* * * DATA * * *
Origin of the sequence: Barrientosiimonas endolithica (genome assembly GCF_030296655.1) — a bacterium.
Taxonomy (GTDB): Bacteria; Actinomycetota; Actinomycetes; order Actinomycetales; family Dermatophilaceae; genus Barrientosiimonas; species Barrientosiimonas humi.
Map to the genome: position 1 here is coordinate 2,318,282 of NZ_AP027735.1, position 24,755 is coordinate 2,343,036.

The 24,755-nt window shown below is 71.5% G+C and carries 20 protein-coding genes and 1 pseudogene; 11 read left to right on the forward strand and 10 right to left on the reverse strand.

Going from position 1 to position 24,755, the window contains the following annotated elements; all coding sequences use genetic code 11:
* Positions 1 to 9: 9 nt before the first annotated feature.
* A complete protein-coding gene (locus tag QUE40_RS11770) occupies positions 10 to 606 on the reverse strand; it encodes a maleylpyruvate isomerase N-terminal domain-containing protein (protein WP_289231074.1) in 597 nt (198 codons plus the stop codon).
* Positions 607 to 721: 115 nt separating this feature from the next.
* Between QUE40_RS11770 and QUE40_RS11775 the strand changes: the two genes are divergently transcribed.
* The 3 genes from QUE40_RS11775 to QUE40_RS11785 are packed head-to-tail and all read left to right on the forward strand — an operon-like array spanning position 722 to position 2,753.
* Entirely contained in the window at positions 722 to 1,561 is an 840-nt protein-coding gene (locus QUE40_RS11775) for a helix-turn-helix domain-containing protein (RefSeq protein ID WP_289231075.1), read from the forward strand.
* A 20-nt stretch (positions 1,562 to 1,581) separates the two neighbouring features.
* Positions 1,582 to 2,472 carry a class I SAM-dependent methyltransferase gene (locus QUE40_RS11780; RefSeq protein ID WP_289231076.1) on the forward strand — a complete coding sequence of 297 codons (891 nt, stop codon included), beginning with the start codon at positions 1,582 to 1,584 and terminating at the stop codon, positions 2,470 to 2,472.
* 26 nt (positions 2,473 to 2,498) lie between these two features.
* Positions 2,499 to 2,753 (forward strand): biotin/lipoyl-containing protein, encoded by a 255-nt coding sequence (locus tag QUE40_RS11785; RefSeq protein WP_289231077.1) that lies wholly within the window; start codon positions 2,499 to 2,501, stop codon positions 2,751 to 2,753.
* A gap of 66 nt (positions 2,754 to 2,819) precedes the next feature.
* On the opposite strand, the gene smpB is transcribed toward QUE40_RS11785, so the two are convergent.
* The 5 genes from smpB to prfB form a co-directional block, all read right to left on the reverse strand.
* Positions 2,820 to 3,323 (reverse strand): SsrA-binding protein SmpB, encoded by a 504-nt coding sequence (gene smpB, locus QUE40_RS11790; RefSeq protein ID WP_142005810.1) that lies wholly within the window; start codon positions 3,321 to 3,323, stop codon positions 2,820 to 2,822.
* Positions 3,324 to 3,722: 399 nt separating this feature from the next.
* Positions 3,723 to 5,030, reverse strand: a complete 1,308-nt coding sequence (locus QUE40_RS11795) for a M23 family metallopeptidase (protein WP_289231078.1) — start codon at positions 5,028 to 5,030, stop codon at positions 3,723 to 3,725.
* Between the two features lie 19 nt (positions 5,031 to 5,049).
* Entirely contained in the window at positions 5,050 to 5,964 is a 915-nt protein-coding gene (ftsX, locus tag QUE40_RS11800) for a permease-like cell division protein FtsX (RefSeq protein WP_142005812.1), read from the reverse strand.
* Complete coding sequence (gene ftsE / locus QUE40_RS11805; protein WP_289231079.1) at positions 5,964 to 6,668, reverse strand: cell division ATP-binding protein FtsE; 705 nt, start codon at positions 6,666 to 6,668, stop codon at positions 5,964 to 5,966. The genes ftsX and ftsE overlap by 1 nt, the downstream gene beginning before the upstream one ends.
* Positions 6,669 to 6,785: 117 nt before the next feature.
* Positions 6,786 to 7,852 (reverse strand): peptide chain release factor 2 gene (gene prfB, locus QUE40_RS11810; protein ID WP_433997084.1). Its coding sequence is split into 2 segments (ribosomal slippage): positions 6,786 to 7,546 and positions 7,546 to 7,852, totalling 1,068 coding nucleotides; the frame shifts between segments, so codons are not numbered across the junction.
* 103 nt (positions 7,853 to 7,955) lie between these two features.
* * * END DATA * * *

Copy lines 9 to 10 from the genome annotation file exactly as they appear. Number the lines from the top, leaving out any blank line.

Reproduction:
* Between QUE40_RS11770 and QUE40_RS11775 the strand changes: the two genes are divergently transcribed.
* The 3 genes from QUE40_RS11775 to QUE40_RS11785 are packed head-to-tail and all read left to right on the forward strand — an operon-like array spanning position 722 to position 2,753.